By Devon Manney | Animation
A veteran soldier battles phantom pains and memories of a pre-war life.

A young military veteran, Will, returns home after a stint overseas, having lost both arms during his tour. He’s come home to his wife Rachel, but home feels strange — the place feels different, and he also has a new baby, Amelia.

But the transition isn’t easy, as he grapples phantom pain in his limbs, learning to use prosthetics and adjusting to his new life while trying to cope with his pre-war memories. Will grows increasingly isolated and full of despair, but through reconnecting with his loved ones and learning to accept his past and embrace his future, he finds his way.

Writer-director Devon Manney’s Student Academy Award-winning animated drama is a sensitive and introspective immersion into the difficult transition many veterans make after returning home. Many of them try to equalize towards a new normal, and must grapple with trying to “catch up” to a life that has gone on in their absence. But their psyches — and very often their bodies — also have been reshaped during their time away, making the adjustment even more difficult.

Will’s journey is steadily and gently delineated in the storytelling, each beat focused on his feelings of discombulation, struggle and emotional isolation. Will literally wants to reach out — and in one scene, he wants to pick up his young daughter — but the phantom pain he experiences is a significant barrier to overcome, forcing a wedge between himself and the people around him.

This phantom pain is economically yet powerfully rendered in the film’s animation, making Will’s inner experience visual and electric. In this sense, animation is the perfect medium to convey subjective and psychological experience, making the inner intrusions of Will’s phantom pains into a palpable, outer-facing force that exerts itself, much to Will’s detriment.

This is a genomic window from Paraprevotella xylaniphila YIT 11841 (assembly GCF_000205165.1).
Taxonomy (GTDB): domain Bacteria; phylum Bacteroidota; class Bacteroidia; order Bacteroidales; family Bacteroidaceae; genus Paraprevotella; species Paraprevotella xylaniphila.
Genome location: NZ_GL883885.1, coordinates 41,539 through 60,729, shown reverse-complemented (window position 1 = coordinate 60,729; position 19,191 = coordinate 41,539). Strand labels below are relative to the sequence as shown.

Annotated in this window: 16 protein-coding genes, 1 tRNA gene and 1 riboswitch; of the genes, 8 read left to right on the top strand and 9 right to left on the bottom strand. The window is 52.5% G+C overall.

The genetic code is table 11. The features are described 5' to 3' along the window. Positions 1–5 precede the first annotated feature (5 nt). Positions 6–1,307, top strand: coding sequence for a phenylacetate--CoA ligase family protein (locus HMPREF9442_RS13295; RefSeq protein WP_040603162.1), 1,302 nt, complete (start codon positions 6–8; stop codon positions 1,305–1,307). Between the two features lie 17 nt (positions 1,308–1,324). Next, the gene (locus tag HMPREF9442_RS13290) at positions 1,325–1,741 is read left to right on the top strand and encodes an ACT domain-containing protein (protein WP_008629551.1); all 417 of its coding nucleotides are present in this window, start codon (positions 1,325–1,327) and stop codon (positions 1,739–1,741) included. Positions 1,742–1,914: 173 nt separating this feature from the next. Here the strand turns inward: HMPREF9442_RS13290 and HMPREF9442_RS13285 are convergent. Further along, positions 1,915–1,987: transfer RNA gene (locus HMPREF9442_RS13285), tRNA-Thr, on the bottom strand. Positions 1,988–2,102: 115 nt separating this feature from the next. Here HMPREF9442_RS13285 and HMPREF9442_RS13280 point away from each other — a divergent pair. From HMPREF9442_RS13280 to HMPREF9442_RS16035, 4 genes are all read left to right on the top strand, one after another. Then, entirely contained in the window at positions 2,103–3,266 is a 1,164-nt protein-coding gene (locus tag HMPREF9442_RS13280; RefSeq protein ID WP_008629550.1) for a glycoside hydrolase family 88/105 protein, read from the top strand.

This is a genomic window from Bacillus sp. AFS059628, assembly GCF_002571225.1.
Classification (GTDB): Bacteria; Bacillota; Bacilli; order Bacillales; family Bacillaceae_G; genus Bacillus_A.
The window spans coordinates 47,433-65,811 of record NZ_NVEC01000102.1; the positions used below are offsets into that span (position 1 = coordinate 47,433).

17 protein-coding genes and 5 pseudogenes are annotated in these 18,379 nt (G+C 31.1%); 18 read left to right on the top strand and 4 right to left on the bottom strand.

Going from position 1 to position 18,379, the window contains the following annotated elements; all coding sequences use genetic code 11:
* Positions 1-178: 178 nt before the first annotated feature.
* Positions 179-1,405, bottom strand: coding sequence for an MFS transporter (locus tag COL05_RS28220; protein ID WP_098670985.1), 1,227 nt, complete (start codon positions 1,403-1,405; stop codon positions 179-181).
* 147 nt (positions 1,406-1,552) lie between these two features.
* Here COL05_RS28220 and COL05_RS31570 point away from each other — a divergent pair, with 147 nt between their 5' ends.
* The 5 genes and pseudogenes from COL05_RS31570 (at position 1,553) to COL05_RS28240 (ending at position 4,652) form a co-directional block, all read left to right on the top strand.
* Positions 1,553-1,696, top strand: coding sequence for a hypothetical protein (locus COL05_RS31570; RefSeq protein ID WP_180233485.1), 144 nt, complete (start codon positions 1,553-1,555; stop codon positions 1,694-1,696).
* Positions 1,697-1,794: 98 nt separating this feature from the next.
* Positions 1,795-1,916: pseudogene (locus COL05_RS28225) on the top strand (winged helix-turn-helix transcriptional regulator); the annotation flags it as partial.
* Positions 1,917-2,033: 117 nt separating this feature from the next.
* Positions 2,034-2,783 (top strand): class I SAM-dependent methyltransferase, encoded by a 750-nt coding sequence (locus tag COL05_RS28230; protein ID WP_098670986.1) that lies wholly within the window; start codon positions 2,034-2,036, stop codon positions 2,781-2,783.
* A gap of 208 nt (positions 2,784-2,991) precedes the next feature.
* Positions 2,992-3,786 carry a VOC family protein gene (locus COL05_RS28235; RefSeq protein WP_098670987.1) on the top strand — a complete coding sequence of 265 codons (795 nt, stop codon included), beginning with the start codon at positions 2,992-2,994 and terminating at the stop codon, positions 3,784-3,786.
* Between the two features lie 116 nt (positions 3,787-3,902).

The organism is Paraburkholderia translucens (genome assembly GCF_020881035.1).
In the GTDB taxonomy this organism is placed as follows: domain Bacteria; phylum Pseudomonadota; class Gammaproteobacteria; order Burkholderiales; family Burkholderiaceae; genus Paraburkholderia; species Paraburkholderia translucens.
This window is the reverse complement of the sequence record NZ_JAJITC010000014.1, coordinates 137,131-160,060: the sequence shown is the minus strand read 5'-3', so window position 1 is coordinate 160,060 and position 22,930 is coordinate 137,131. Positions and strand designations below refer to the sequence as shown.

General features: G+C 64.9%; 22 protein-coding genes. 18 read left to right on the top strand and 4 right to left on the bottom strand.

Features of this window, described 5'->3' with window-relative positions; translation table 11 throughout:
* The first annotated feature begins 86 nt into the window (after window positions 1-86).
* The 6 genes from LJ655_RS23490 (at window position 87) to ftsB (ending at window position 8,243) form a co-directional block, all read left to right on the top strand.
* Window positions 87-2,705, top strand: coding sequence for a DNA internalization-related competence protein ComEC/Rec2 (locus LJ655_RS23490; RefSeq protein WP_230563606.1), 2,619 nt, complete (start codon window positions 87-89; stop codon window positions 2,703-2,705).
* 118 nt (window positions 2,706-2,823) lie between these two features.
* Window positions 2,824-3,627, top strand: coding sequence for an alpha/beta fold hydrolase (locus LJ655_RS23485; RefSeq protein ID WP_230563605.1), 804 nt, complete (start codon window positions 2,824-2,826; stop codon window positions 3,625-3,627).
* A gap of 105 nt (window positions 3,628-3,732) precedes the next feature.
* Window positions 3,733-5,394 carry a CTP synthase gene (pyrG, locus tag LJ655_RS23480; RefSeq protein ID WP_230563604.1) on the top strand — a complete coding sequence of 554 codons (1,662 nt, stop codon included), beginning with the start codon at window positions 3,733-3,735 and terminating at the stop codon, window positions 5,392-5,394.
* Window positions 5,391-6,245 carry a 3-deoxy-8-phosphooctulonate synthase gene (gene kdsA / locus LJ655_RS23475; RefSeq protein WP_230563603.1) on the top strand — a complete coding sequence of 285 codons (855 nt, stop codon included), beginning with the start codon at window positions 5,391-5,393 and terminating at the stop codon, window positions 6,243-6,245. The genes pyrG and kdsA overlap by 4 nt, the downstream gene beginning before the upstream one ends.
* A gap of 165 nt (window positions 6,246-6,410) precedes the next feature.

The visuals themselves have an elegant and evocating simplicity, paring down Will’s story to its essentials and drawing powerful focus on the veteran’s emotional experience. Combined with the relative realism of the sound design — interpolated with electrical noise for Will’s pain and well-placed use of a beautifully emotional score — the result is a resonant, emotionally powerful experience that gets to the heart of Will’s journey as he struggles to accept his new self, body and life, and find beauty and connection once again.

“Cradle” — which was also shortlisted for the Best Animated Short Oscar in 2017 — is a showcase for animation’s unique gifts as a medium, with its ability to engage the eye and evoke feeling and emotion with focus and economy, and the film’s somber yet gentle style establishes the story’s tone and approach to Will’s story.

With empathy and compassion, the film offers a unique intimate look at what is often an alienating experience. But as Will eventually makes it to the other side, the ending is subtle, well-earned and resonant, because the audience knows just how much Will and veterans like him have struggled — and how much seemingly small victories can feel like huge triumphs in the face of pain and suffering.

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